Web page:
In the Georgian State Museum we saw what was claimed to be the face of Christ. According to our guide and local legend, a Georgian painter went to Jerusalem in order to paint Jesus. He followed Jesus around and tried to paint him, but the paint would never stick to the canvas (kind of like vampires and mirrors, I guess). He asked Jesus about the problem, and Jesus took a cloth and pressed it to his face, leaving a perfect image of the face of Jesus (presumably inverted, but that may be over-thinking the story). That night, the painter was outside the city walls and worried someone would steal his magic cloth - so he hid it under a wood pile. Low and behold, in the morning the image had transferred from the cloth to the wood, which he then carried to Georgia and presumably sold for a lot of money.
So for anyone who wants to know what Jesus looked like, gazing upon this image shows a perfect representation of his face. Coincidently, Jesus looked rather Georgian, but with disproportionately large eyes, a lot of facial hair and a nose the appears to start in the middle of his forehead. The museum curator was rather more prosaic, and described the wood as an early form of wax painting from the fourth century.
Our second improbable myth for the day was in Svetitskhoveli Cathedral in Mtskheta, the spiritual heart of Georgia. The foundation myth of the church involves a Georgian Jew from Mtskheta named Elias, who was supposedly in Jerusalem when Jesus was crucified. He bought a robe from a Roman solider and brought it back to Georgia.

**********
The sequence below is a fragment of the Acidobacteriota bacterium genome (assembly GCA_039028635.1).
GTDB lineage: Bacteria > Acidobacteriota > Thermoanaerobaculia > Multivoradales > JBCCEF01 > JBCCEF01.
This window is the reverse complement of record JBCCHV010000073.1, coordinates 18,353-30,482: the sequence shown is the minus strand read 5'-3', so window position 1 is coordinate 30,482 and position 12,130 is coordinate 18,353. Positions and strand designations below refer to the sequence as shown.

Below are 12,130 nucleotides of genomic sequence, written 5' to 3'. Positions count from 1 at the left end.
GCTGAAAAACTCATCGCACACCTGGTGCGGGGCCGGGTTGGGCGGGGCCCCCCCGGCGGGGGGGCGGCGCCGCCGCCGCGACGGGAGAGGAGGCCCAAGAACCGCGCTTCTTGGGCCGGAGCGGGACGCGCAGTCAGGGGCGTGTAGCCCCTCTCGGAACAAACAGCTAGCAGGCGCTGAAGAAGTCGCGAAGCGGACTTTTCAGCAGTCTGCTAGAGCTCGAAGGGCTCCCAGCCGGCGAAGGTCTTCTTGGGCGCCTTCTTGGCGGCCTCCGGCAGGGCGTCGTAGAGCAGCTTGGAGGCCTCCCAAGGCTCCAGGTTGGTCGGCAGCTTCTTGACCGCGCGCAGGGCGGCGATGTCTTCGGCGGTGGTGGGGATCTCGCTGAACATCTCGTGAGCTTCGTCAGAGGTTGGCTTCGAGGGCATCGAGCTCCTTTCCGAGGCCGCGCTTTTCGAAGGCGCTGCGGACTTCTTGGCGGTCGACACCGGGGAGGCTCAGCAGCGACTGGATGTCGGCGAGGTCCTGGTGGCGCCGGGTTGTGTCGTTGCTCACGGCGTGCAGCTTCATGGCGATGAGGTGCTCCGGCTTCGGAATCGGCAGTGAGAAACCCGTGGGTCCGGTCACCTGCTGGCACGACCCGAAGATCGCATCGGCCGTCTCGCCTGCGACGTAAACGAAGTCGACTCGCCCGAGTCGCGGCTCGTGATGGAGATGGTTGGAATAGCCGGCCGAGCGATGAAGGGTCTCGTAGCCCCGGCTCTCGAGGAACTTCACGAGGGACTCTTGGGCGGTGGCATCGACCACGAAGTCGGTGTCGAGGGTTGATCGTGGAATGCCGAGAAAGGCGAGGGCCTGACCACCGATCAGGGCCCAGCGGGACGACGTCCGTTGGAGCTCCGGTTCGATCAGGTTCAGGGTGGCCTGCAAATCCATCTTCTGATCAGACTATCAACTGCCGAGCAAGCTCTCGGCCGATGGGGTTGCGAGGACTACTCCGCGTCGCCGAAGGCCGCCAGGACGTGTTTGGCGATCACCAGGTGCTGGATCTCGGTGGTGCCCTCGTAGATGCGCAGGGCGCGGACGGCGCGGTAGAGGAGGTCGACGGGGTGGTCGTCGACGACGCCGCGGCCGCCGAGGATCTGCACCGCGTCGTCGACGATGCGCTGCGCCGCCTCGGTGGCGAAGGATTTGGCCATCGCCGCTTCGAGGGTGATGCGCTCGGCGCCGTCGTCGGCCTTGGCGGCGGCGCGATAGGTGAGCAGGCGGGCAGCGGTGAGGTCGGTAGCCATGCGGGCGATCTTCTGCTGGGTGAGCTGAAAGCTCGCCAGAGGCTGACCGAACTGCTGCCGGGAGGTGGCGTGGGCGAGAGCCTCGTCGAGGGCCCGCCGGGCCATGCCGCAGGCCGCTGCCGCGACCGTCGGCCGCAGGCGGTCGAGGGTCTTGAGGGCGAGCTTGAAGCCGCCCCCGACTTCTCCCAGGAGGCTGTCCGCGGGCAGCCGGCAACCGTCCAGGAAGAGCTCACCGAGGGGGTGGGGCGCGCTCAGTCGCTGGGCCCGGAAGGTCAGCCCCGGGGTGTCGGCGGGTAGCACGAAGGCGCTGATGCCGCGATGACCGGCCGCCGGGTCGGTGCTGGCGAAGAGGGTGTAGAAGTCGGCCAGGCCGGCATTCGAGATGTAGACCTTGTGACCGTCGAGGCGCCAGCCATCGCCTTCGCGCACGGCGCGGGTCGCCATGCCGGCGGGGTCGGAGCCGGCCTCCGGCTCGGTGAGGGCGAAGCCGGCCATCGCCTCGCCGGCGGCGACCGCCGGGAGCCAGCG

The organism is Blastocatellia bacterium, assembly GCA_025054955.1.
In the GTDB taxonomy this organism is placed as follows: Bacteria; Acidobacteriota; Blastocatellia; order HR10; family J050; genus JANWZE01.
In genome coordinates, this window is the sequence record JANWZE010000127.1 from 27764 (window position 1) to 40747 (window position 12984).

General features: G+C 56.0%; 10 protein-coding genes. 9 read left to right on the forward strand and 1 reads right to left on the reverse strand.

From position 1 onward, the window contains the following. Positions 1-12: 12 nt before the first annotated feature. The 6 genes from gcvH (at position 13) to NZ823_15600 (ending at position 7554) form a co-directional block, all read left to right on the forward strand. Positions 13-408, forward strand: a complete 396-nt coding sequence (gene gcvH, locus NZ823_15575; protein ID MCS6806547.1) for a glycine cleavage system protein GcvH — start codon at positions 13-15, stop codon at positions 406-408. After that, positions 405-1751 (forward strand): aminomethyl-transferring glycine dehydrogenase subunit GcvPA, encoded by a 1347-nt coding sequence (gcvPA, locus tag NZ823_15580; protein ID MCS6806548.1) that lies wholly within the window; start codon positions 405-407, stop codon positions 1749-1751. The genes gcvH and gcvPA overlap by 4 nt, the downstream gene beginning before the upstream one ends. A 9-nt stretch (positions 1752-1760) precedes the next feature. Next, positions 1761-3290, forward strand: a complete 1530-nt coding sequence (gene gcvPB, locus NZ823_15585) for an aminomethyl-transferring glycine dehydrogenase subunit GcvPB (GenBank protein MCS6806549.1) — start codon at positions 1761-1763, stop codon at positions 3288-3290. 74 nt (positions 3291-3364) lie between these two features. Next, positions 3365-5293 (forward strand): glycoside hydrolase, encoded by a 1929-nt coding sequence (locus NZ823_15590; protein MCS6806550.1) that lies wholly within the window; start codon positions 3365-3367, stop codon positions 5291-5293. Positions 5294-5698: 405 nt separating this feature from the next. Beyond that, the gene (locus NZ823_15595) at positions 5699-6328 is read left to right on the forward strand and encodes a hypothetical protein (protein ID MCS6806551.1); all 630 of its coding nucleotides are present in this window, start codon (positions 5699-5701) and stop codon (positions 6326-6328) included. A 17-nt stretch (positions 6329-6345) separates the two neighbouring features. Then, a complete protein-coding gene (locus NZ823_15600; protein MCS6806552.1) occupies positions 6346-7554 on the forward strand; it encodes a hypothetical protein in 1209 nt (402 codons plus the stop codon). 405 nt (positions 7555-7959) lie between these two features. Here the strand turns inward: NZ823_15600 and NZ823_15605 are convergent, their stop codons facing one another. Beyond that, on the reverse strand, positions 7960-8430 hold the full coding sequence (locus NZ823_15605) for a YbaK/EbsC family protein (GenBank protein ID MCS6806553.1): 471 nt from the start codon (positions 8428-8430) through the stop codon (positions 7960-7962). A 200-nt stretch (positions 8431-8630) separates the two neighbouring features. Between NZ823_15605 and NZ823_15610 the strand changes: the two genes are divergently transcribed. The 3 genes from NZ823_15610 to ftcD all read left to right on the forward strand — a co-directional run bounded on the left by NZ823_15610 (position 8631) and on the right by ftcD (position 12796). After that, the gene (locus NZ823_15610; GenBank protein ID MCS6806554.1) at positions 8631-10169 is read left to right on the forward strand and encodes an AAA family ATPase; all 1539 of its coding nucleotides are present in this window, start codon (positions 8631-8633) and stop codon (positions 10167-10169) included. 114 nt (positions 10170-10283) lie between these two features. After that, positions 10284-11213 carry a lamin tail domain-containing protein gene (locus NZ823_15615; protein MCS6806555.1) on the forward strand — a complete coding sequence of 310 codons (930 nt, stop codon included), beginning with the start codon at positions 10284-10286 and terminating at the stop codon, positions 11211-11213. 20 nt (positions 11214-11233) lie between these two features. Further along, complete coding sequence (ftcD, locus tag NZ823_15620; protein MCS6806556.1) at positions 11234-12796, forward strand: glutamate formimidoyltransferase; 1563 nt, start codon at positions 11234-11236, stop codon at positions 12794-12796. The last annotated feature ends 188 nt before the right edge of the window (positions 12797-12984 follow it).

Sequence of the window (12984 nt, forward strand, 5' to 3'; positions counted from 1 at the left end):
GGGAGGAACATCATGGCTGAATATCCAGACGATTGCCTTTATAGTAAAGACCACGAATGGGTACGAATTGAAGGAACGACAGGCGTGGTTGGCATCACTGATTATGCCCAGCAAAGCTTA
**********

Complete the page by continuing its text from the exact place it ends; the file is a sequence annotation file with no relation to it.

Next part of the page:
Tomb of Sidonia
When he presented the robe to his sister Sidonia, she immediately died (overwhelmed by the emotion). Sidonia was later buried still clutching the robe, which could not be removed from her grave. Several hundred years later, St Nino came to Georgia and converted the King of Georgia to Christianity, who forcibly converted the rest of the country in 317 CE. When he decided to build a cathedral he chose the grave of Sidonia as the site, only to find an enormous cedar tree growing in the location. They naturally chopped the cedar tree down to make seven columns, and the seventh column made from the tree levitated and floated in the air by itself, leaking magical fluids that cured all diseases. Rather than keep this miracle active for all to see, St Nino conveniently performed a miracle by prayed for the magical column to come down to rest (no wonder there are so many saints if the threshold for miracle working is making a wooden beam not